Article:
How to get rid of your Christmas tree in an eco-friendly way

Now that Christmas has been and gone, those who celebrate it are faced with the miserable task of having to remove their festive decorations.

While taking down tinsel and fairy lights shouldn’t take too long, figuring out how best to dispose of your Christmas tree is far trickier.

Throwing your tree away in a landfill is an irresponsible course of action, as doing so will cause the tree to decompose and produce the greenhouse gas methane, environmental organisation Greenpeace explains.

So how can you get rid of your Christmas tree in a way that won’t have a detrimental impact on the environment?

Here are some of the most eco-friendly options:

Reach out to a local charity to collect it

There are several charitable organisations around the UK that arrange for Christmas trees to be collected from homes in exchange for a small monetary donation.

Once the trees have been collected, they’re then recycled.

“What better way to dispose of your Christmas tree giving it a new lease of life than by registering it to be collected and recycled raising money for local charities,” writes UK charity JustHelping.

To find a local charity that’s collecting Christmas trees in England and Wales, take a look at this map here.

Take you tree to get recycled

Once your Christmas tree has fulfilled its festive purpose, there are multiple parks that you can take it to so that you can have it recycled.

From 5 January until 19 January, Surrey Heath Borough Council is running a scheme where members of the community can drop their Christmas trees off and have them turned into wood chippings.

These wood chippings are then used to “replenish paths in our parks”.

Haringey Council also runs a similar initiative in its parks, with the aim of “cutting carbon emissions”.

To find out where you can recycle your Christmas tree, enter your postcode on Recycle Now’s recycling locator here.

Your local council may even allow you to leave your Christmas tree with your allocated garden waste bin.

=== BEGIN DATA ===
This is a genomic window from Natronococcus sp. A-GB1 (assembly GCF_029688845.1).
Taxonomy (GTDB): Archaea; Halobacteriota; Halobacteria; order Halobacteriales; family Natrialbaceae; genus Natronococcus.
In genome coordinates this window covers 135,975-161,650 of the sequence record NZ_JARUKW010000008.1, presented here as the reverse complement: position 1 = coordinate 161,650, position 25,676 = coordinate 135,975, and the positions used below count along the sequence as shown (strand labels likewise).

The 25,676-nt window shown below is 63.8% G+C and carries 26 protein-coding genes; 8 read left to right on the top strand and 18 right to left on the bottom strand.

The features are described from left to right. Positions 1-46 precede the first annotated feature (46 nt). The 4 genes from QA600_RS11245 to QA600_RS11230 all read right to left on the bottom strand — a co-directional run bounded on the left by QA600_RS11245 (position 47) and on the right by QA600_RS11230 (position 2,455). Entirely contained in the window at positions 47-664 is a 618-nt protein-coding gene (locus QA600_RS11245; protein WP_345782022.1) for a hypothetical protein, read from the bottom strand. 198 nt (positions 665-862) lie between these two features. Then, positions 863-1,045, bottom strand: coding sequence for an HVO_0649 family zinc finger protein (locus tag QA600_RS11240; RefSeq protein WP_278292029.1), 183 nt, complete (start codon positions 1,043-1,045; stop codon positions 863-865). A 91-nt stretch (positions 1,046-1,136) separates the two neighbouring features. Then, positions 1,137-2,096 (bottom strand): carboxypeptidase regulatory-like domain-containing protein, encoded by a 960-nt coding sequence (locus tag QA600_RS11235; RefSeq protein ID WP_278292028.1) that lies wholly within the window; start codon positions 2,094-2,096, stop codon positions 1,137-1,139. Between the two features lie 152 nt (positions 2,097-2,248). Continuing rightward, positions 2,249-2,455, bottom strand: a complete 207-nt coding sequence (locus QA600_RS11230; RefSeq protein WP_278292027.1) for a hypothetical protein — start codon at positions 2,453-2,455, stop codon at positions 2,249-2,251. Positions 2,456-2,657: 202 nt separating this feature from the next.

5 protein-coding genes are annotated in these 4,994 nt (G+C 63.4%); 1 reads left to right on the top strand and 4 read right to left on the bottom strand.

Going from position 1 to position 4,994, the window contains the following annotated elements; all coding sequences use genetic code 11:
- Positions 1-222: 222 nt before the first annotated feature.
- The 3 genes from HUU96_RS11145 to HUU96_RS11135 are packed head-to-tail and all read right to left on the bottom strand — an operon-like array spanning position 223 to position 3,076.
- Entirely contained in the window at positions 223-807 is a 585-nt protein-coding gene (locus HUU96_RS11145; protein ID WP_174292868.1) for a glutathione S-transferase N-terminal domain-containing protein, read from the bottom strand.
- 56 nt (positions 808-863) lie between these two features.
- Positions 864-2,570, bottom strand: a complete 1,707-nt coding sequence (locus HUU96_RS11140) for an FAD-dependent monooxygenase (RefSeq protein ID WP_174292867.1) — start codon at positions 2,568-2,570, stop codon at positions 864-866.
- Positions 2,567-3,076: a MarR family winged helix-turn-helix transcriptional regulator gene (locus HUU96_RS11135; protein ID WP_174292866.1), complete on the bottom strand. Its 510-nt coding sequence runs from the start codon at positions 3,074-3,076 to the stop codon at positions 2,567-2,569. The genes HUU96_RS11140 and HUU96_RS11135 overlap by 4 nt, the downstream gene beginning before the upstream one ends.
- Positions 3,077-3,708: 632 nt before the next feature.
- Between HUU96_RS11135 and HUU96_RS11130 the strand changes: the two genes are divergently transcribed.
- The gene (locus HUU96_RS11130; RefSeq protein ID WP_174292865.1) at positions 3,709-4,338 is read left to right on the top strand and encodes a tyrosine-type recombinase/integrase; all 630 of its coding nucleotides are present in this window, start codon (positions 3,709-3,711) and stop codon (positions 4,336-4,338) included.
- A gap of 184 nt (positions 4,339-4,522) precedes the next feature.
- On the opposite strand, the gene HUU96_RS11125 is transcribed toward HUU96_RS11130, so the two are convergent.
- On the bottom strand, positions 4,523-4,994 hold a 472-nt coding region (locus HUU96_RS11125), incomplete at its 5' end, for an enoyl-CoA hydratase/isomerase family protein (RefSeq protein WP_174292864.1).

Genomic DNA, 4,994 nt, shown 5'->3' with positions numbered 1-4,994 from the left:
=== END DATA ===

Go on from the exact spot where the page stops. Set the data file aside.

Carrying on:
Turn your tree into a wildlife habitat

If you have the correct tools to chop up your Christmas tree yourself, you can then use the remains to create a habitat for the wildlife in your garden, Wyevale Garden Centres explains.

“Chop up the trunk and branches of your Christmas tree and leave in a pile in the corner of your garden to create shelter for wildlife,” the garden centre chain advises.

“Eventually, the wood will rot down and create compost to be reused on your plants.”

Wyevale Garden Centres also suggests leaning a part of the tree against your garden fence and placing bird treats along it for feathered visitors to enjoy.

Replant it

You don’t necessarily have to say goodbye to your Christmas tree just because the festive season is over.

According to gardening services company Fantastic Gardeners, Christmas trees can be replanted if the correct measures are taken.

A Christmas tree that’s going to be replanted shouldn’t be kept indoors for longer than 10 days.

“If you have enough space in your garden, choose a spot for the Christmas tree which is not exposed to strong winds but open to sunlight,” Fantastic Gardeners recommends.

“As to the soil – it is ideal that you have loose, non-clay soil to allow for proper drainage.”

The planting hole for the tree in your garden should be twice as large as the tree’s root ball.

For more information on how to replant your Christmas tree, click here.

One Greenpeace supporter explained to the environmental organisation how her parents successfully replanted their Christmas tree.

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“My parents stuck theirs in a pot of soil last year as an experiment and because they enjoy watching the birds playing in it,” she wrote on Facebook in 2017.

“However, it somehow managed to root itself and start growing again.

“They used it again this year and plan on continuing the tradition for as long as possible.”

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